GST powering along, leaving power behind


In the quagmire of heated arguments and political parleys pertaining to the upcoming goods and services tax (GST), there is a deafening silence pertaining to the absence of electricity, natural gas and coal from the ambit of GST. All the above being key inputs to the growth of the country and the government’s Make-in-India initiative, it is important that their tax treatment is accurately planned to deliver overall benefit to the Indian economy.

It would appear intuitive that by leaving a sector out of the purview of a new tax to be imposed, the sector and the country should greatly benefit. Perhaps it is under this mistaken assumption that the mandarins of the North Block have left out the power sector from the proposed GST Bill. It is important to clarify and elaborate the following counter-intuitive observation—leaving coal, power and natural gas out of the GST Bill actually increases the cost of power and burdens the economy as a whole.

The power sector is inherently capital-intensive in nature. Typically, a power plant of about 1,000 MW that costs about R5,000 crore to set up generates only about 700 crore kWh a year, and has a revenue of about R2,500-3,000 crore each year. It is up to the developer to recover the costs of setting up the plant over the next 25 years, making this a long-term annuity business. Therefore, the capital-intensive nature of the business means that tax on input costs (equipment and services) can amount to a substantial amount, almost to the tune of about 15% of the project cost. This excise and service tax paid for the equipment and services incurred during the construction of the plant, unfortunately, and uniquely to the power sector, cannot be set off against the end-produce since power is exempt from excise duties or service tax.

This problem was not acute in the past since power equipment was exempt of customs and excise duties under the Mega Power Policy introduced in 2005. However, since this policy has been phased out, the developer pays substantial duties during project development, but these duties, for want of set-off with the end-product, stay accumulated in the project company, burdening the developer. These costs eventually get loaded onto the power tariff and get transferred to the consumer of power after loading for transmission and distribution losses, subsidies and thefts, thereby burdening him by over 40 to 50 paise per unit of power. For this to change, power needs to be included in the GST regime, the benefit of set-offs can be availed and power can be cheaper.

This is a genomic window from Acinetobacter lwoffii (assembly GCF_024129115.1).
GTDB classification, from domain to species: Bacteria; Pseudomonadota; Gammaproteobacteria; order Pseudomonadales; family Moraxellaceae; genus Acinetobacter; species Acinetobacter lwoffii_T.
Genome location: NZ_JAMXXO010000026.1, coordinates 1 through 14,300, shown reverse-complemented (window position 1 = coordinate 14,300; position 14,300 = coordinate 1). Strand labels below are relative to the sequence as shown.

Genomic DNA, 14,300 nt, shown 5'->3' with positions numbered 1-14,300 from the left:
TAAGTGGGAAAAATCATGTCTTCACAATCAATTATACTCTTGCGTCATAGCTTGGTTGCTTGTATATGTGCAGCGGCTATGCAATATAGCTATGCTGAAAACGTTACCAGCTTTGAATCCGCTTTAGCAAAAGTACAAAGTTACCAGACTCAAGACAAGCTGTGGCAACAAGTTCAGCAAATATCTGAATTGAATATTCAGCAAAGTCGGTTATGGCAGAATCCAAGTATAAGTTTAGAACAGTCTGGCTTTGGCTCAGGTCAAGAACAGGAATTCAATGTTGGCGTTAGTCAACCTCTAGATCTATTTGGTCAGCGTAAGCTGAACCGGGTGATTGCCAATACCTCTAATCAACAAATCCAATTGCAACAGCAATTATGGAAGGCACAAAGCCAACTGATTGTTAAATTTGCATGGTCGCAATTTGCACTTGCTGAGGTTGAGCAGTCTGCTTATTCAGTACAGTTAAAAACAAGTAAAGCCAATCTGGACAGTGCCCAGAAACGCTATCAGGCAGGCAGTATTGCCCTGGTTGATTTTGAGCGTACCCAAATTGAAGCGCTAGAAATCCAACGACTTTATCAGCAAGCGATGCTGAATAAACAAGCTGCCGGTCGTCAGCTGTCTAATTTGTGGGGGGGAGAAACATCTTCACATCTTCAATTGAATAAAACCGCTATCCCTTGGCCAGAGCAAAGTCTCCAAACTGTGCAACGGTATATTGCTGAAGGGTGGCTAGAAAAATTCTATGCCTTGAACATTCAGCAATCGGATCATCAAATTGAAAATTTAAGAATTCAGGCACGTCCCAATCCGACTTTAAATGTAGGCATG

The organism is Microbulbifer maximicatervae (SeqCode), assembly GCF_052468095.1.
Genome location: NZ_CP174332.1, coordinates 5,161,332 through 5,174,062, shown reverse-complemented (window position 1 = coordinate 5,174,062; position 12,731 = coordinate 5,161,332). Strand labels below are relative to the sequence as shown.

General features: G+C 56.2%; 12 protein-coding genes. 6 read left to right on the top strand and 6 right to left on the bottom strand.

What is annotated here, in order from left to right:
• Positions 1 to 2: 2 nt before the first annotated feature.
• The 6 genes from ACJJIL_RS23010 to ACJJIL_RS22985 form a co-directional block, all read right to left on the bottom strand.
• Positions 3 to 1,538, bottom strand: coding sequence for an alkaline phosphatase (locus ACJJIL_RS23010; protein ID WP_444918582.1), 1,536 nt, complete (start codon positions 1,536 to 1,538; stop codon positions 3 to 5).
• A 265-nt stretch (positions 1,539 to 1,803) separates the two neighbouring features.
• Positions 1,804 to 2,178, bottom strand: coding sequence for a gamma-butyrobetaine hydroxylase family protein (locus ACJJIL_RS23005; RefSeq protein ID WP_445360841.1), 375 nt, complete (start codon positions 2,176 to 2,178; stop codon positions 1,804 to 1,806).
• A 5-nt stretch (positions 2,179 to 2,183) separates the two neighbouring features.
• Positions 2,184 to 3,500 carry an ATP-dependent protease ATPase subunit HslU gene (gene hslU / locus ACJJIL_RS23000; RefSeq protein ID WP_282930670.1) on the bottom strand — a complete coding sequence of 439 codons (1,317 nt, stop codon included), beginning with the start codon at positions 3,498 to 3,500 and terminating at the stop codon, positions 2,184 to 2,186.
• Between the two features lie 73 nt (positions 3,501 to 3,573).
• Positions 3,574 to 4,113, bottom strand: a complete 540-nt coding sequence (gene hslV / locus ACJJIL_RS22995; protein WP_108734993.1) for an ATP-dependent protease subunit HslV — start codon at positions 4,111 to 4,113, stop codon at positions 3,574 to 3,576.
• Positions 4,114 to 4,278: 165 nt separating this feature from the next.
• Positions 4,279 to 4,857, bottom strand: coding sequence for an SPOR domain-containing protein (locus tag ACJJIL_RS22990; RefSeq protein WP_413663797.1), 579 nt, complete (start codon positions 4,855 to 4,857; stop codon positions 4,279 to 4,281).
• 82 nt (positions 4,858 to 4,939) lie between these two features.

Further, the power sector is naturally affected by the exclusion of its fuels from the GST regime. In this case, the power sector is greatly affected since coal and natural gas are also being left out of GST. Currently, coal attracts royalty of 14%, excise duties of 6.2% entry taxes, clean energy cess and VAT across various states. Most of these taxes compound, resulting in an all-in cost of about 27-28% to the power sector. Taxes on diesel also increase the cost of freight that hit the cost of coal in power plants. Similarly, natural gas involves taxes of over 19% (including VAT, entry tax, CST and service tax on transportation of natural gas) that is eventually loaded onto the cost of power. In both these cases, a set-off is unavailable since the production and sale of electricity is not taxed. This increases the cost of power needlessly, while the power project company faces an indefinite pile-up of tax credit that cannot be used to be set-off against its end-product.

This unfortunate dispensation for the power sector is rather unique and is not similar to any of its other counterpart industrial sectors such as fertiliser or petroleum refineries. All the other sectors pay input taxes, but have the benefit of availing credit on their end-product as they are taxed under various regimes, thereby reducing the end-cost of their commodity. Ironically, perhaps the common man of India should be more grateful to the government for inclusion of electricity in the ambit of GST, than for its exclusion.

The author is CEO, Oakridge Energy, a specialist infrastructure development and asset turnaround company in the power sector

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